When Sony Corp. needed a new Web presence for its professional services division, it turned to Microsoft Corp.s .Net Framework and Visual Studio tools to build a secure site for customers ordering software, parts and services.
Sony chose a Microsoft-based solution over a Java-based platform, even though most of the companys applications run on J2EE (Java 2 Platform, Enterprise Edition), said Jim Bilchak, director of new business and technology at Sony Professional Services, a division of Sony Electronics Inc., in Park Ridge, N.J.
Flexibility and ease of integration are the key reasons for the selection of Microsoft technology, said Bill Swift, senior vice president and chief technology officer at Brierley & Partners Inc., a Dallas-based consultancy that helped Sony update its professional services site.
Completed in April, the site, called ServicesPlus, lets users access 700,000 Sony products, with real-time pricing and availability information.
.Net Frameworks security features played into the selection process, as the Sony solution includes a secure module, SIAM (Security Internet Application Manager), which is built in C#, Microsofts Java-like language. SIAM provides authentication and authorization for ServicesPlus.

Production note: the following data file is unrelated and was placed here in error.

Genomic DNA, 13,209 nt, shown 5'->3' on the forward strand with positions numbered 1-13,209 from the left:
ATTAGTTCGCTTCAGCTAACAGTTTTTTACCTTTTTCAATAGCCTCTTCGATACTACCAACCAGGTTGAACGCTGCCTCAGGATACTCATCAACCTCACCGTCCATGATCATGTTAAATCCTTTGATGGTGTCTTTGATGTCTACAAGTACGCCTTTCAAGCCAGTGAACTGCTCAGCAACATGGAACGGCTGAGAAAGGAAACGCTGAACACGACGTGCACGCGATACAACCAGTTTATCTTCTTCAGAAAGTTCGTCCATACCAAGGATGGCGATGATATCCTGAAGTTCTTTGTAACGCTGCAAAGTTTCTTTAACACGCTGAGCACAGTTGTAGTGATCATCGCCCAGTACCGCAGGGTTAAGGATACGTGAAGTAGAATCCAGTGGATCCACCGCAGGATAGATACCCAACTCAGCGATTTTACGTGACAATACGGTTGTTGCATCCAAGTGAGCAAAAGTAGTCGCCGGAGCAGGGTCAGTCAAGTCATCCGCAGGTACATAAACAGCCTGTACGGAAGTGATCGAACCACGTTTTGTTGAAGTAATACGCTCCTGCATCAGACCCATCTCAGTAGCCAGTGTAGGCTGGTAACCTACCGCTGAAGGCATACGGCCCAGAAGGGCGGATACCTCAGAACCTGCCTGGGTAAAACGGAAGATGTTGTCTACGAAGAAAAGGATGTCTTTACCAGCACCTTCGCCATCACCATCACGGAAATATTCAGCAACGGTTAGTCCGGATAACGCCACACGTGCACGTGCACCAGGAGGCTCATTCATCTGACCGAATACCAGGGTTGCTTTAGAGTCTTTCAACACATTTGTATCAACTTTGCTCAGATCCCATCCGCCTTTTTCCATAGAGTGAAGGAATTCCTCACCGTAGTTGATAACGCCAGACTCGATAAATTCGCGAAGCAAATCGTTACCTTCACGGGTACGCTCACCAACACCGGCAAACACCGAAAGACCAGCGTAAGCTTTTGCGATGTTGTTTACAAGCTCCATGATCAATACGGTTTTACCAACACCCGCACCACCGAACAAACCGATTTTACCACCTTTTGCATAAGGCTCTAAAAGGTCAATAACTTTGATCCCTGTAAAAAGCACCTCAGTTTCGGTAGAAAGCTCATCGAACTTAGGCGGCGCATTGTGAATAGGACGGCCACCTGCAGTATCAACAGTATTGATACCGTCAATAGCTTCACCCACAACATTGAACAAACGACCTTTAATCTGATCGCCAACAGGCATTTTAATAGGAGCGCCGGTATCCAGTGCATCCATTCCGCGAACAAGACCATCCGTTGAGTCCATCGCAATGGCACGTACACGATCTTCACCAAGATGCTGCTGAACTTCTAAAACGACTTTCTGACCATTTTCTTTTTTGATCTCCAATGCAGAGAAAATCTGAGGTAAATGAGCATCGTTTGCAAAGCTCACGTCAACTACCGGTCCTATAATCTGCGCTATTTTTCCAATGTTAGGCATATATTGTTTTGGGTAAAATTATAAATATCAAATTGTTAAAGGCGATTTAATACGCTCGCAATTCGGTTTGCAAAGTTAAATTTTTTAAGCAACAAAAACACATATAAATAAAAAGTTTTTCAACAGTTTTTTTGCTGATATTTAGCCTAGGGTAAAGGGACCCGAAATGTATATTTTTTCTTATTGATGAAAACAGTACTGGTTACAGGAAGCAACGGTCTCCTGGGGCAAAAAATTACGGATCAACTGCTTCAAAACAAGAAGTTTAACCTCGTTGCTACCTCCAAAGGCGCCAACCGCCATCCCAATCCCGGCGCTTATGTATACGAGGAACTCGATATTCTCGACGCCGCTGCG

Swift said that early in the process, Sony created a proof-of-concept application with Microsoft because it was "trying to come up with the best way to use Web services." Sony was looking at Web services as an integration technology. "That was a key driver because they had a legacy system that had been around since the 70s," he said. "The parts information was on a mainframe, and they needed to expose it."
Meanwhile, "the security system, they decided, should be separate ... so other groups within Sony could eventually use it" and the company could recoup its development costs, Swift said.
Bilchak said .Net Framework established a basis for Sony to continue to cut costs by enabling it to reuse components built on the technology, such as SIAM.
By creating the SIAM module, Sony will be able to save the $300,000 a year it was paying to license security certificates for business-to-business commerce with its customers, Swift said. "The key challenge with SIAM was an authentication service that acts like a broker, so the system can identify you based on your user type to log you on."